How People Really Use Law Firm Web Sites

April 30, 1998

One of the most interesting (well, to me anyway!) aspects of the plethora of material which purports to advise law firms on how their Web sites should be used is the near total lack of any published data on how people actually use legal Web sites.

As an accountant, a lack of numbers when decisions are being made always worries me. As a person who has worked extensively (and, I immodestly claim, with some success)  on the Web, some of the advice I have seen from ‘Web-savvy designers’ worries me  too – as indeed do some of the law firm sites I see (Flash introduction? No!). But I digress.

In order to get a firmer handle on how law firm Web sites are actually used by the people accessing them, I enlisted the aid of Andrew Gray of law firm Web site provider Conscious Solutions (, who are one of the leading providers of law firm Web sites in the UK. Andrew was a director of the company that set me running to build the LawZone legal community, sold to The Lawyer in 2003. He kindly provided me with raw data on the browsing habits of people who access their client’s sites and some interesting lessons lay therein.

Those of you thinking of revamping or investing in a new Web site should pay close attention to what the numbers tell us. The following analysis is based on actual Web sites and their actual traffic.

But first, let’s stop and have a think about using law firm Web sites from the user’s perspective, as I think this might shed some light on why a lot of the sites are ‘off the mark’. I think the key issue is that legal services are not bought and sold in the same way that mp3 players are. Few law firm sites have any real e-commerce and they are not likely to sell if they did. The point is to:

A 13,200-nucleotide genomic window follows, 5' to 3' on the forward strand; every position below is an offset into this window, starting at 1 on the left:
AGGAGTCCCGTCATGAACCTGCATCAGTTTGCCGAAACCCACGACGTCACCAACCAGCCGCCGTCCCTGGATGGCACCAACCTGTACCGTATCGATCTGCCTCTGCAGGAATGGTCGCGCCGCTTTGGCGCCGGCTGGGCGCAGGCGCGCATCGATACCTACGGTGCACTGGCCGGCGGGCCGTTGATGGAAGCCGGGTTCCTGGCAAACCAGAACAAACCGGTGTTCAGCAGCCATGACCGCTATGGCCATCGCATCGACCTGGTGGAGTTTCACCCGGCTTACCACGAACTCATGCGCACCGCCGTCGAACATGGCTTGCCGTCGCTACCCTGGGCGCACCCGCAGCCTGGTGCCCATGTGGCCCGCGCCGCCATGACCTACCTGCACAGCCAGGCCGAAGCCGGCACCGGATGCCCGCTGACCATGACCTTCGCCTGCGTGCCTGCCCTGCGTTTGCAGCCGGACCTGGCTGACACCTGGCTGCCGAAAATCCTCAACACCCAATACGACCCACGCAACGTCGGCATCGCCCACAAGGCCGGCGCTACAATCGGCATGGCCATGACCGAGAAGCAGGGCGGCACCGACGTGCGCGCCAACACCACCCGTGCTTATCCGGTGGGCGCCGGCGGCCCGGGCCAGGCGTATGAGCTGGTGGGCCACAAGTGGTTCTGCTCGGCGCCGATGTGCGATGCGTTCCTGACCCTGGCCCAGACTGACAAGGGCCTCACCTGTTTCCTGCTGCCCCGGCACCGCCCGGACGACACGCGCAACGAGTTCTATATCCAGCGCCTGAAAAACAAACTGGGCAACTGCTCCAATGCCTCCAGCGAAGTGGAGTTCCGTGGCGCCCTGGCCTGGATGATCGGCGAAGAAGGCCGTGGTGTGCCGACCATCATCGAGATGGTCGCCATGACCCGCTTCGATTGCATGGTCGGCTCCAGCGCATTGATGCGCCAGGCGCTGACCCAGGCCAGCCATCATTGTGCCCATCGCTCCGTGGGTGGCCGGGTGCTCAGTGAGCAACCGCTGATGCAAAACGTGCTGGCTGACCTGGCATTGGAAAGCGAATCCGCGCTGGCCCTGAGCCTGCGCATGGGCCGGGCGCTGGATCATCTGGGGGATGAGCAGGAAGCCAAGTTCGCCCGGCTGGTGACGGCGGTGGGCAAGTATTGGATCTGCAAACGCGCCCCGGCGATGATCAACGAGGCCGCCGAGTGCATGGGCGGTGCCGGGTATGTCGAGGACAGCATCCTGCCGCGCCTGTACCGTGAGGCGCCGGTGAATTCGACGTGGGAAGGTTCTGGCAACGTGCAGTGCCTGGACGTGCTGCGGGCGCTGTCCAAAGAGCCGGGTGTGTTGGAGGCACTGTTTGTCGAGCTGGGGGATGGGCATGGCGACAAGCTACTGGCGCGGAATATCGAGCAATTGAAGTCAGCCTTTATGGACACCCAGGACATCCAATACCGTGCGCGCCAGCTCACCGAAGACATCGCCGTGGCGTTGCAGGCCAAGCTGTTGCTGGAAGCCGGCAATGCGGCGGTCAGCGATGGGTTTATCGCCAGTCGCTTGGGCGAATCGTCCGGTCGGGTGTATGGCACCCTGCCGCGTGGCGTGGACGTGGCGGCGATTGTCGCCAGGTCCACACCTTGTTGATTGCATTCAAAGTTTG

• create a sufficiently good impression of the firm to generate a contact between potential client and professional staff – these are the casual browsers who have a problem and are looking for a solution; or

  • to facilitate contact with someone who already knows you are there – in this case, the idea is to make it easy for people to telephone/e-mail/come to see you.

The difference is that the actual ‘buy’ decision is not normally made on the site – it is a ‘take the next step’ decision, akin to putting the items in the shopping basket on an e-commerce enabled Web site. At the end of the day, people buy people when it comes to professional services. (As you will see, it may be that people buy firms, not people per se, but it is a ‘people to people’ business.)

The implication of this is that the purpose of the Web site is to build a picture of professionalism, friendliness and competence, such that the browser (ie a new client) feels your firm is better equipped than the one down the road to represent or advise him or her.

If the above is true, we would expect to see traffic arriving at Web sites to be based on relevant search terms based on types of matter for people who do not know the firm and search terms related to the firm for people who do.

What the numbers show:

                              Firm’s name     Staff Name     Legal Topic     Location

Search Term (%)           27                   2                      57               14

Here we see the split between browsers and people who know the firm already. Those who know the firm search for it by name. Those who do not, look either for ‘solicitors + town’ or use a term connected with their problem. Incidentally, the search terms used included a very large percentage which dealt with business and/or tax planning or IHT issues – big earners for law firms who capture the business.

From search engines, the arrivals go to the home page where the search term is the name, to ‘contact us’ where it is the location or to ‘services’ or content (articles on topics) where the search term is based on a legal problem (eg ‘divorce’ or ‘unfair dismissal’). Indeed, 27% of the pages viewed are in that category.

After the first searches, the expectation would be that the people wanting to get to know what the firm is about would head straight for the ‘about us’ pages to see if they like the cut of your people’s respective jibs and are keen on your firm’s news. This is where it gets interesting, because it isn’t so. If the site has legal content, only 6% of the pages looked at are about your people; 3% are further searches, with people looking for more information about legal questions. The big receiver of pages (indeed, significantly more than half of all pages looked at in total) is the legal content (ie articles about legal topics, cases and so on). The only other significant receiver of attention from Web users are the ‘services’ pages, which receive 12% of all views.